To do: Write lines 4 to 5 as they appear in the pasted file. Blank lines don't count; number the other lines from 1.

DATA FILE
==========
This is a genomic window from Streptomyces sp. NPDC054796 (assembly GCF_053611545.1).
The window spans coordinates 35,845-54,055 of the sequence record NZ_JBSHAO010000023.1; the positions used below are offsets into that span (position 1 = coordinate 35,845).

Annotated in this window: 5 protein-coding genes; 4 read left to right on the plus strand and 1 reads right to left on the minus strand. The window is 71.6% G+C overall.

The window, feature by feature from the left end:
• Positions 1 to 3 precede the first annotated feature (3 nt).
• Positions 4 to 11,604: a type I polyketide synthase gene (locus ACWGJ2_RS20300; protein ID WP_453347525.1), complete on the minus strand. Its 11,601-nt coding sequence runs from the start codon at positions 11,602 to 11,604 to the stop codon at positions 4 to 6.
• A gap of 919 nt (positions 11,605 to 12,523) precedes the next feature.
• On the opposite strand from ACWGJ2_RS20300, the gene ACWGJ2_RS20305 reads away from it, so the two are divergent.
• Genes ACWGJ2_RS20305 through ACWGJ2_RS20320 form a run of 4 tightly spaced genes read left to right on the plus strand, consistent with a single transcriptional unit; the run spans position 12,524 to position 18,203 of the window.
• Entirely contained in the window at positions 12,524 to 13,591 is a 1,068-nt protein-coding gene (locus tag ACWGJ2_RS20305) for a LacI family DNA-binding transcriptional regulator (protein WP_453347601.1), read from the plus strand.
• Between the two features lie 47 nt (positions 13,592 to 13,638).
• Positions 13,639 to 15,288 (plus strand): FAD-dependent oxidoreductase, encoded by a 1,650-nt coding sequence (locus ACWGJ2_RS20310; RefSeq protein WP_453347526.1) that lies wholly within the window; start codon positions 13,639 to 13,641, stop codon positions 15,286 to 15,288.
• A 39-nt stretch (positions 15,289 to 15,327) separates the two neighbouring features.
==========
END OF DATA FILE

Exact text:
The window, feature by feature from the left end:
• Positions 1 to 3 precede the first annotated feature (3 nt).